“For almost a quarter of a century, The News … has contended for the establishment of a deepwater entrance to Galveston harbor. For almost a quarter of a century it has waged a continuous campaign for this cause without wearying or wavering, without relaxing or relenting,” an editorial noted the following day. “The struggle has been long and severe, but at length The News has the proud satisfaction that its efforts have been crowned with final success.”

Uplifting the populace

While the Gulf of Mexico and Galveston Bay provided immense opportunities for the island city and the surrounding area, so, too, did the water bring disaster, no more so than on Sept. 8, 1900, when a storm that had been born just off the African coast and had steadily made its fateful way across the Atlantic, shredding Caribbean islands, traversed the Gulf and crashed into Galveston.

By the time it had passed over the island and continued its murderous run across the mainland, no fewer than 6,000 people lay dead in and around Galveston.

The battered island had no greater advocate than The Daily News in the days and weeks and months following the brutal storm, still the worst natural disaster in the nation’s history in terms of lives lost.

Many surveying the desolation advocated abandoning the island altogether. The paper railed against such naysayers.

Galveston would build a seawall to prevent a repeat; it would rebuild its wharves and remain a principal port; it would repair what could be repaired and rebuild the rest, the paper vowed.

“Tears and grief must not make us forget our present duties,” an editorial somberly advised. “The blight and ruin which have desolated Galveston are not beyond repair. We must not for a moment think Galveston is to be abandoned because of one disaster, however terrible that disaster has been. …

“It is time for courage of the highest order.”

In no small part due to such insistence, little more than a year after the storm’s unannounced arrival, The Daily News on Jan. 1, 1902, published a special edition, heralding the city’s “rising from the ruins.”

That had been made possible, the paper wrote, because of those who, “first forgetting all else except the caring for the sick and wounded, the destitute and the homeless, and putting away their dead, had then worked in rehabilitating their homes and city and opening up its avenues of industry and commerce.”

An enduring philosophy

Over the ensuing decades, the paper changed ownership three times, first in 1923 and most recently in 1967, when Carmage Walls took over and put in writing — echoing Richardson — his belief that newspapers must, editorially and financially, support those who support them.

“My conception of a newspaper is that it is the greatest force for good or evil in a community,” he wrote. “It is a semipublic utility. We who are fortunate to hold stock in a newspaper I consider but temporary custodians of this service vehicle in the community. By our ownership of the stock we also assume tremendous responsibilities, first to the public that we service.”

Walls and his wife to that end, among other deeds of generosity, established the Carmage and Martha Ann Walls Distinguished Chair of Tropical Diseases at the University of Texas Medical Branch at Galveston.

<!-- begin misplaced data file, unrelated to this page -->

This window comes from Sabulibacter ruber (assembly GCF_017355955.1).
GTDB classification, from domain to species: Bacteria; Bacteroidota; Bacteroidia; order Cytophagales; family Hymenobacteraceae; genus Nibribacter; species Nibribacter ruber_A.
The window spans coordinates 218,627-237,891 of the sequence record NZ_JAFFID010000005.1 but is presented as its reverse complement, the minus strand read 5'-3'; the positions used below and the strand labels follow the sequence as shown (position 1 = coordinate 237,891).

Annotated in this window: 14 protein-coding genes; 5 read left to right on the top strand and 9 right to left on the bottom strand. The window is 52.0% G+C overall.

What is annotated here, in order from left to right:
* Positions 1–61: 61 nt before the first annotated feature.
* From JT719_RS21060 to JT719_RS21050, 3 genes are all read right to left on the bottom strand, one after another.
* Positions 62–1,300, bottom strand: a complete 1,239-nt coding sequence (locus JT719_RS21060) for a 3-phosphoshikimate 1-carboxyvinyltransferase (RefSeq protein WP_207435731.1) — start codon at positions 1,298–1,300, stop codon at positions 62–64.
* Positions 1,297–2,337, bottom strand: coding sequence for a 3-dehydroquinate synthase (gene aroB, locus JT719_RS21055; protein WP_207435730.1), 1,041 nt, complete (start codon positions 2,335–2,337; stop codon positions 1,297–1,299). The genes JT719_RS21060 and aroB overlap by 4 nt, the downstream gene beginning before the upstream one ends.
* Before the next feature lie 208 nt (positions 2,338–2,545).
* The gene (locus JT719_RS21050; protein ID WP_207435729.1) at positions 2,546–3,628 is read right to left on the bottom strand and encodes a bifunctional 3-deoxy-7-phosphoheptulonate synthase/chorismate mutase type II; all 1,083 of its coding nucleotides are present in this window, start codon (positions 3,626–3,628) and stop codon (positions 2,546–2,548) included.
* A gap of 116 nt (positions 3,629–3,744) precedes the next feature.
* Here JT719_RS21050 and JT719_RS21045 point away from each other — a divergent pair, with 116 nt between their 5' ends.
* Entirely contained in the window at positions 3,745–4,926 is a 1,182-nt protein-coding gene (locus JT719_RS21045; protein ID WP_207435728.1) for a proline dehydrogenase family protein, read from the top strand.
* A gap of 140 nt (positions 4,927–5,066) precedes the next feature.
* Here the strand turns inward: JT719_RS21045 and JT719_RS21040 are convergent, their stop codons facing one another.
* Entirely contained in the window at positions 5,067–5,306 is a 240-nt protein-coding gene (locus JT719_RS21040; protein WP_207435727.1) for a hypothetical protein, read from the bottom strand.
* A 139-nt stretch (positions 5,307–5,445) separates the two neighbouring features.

Walls died on Nov. 22, 1998; his wife, better known as Molly, died 10 years later. Today, their daughter Lissa Walls is the sole shareholder of both Southern Newspapers Inc. and Galveston Newspapers Inc., the latter of which operates The Daily News.

“The newspaper should be a leader in the community,” current Publisher Leonard Woolsey said. “My role as a publisher is to get out and about. It’s not just Rotary meetings and chamber of commerce meetings, it’s getting out and meeting people and getting to know them, getting a feel for the pulse of the community.”

Ongoing efforts

It all amounts to connected arcs in a continuum of supporting the community the paper serves, Woolsey said and offered an ongoing example.

“Ever since Ike washed across the island, the paper has gotten behind building some kind of spinal protection, not just for Galveston, not just for Texas City, but for the entire region,” he said. “This isn’t just about property loss, it’s about what’s important for this region’s economy.

“We’ve written about it extensively, advocated for it, and, now, George P. Bush, the Texas Land Commissioner, has put it at the top of his agenda.”

Most recently, The Daily News editorial staff conceived and executed a multipart series — Bullied to the Brink — that delved into a pressing and all-too-often fatal phenomenon that has only gotten worse with the spread of social media.

“The series has generated a lot of conversation, and not just talk around the water cooler, but in the schools,” Woolsey said. “They’ve asked us for multiple copies of those articles to share in their classrooms to generate discussion: ‘Where do we have a problem? Where can we move forward?’”

Moreover, he said, “We invest a lot of cash money in this community. It’s our duty, and it’s the right thing to do.”

Taking stands

Dolph Tillotson, who served as publisher of The Daily News for a quarter century beginning in 1987, noted the paper’s support for a litany of projects that have bolstered Galveston, from supporting the port’s ongoing development to backing the birth of the Galveston Island Convention Center and the Galveston Economic Development Partnership.

“I think it’s safe to say The Daily News was involved in virtually every major community decision made over the last 175 years,” Tillotson, now a member of Galveston Newspapers’ board of directors, said. “I can say with confidence that our intent always was what we saw as best for the people of Galveston.

“If there was a big issue in Galveston, the paper took a stand. Sometimes we were right, sometimes not.

“But when all is said and done, The Daily News throughout its history has an incredibly good record of taking positions on the issues that have been instrumental to the betterment of our community.”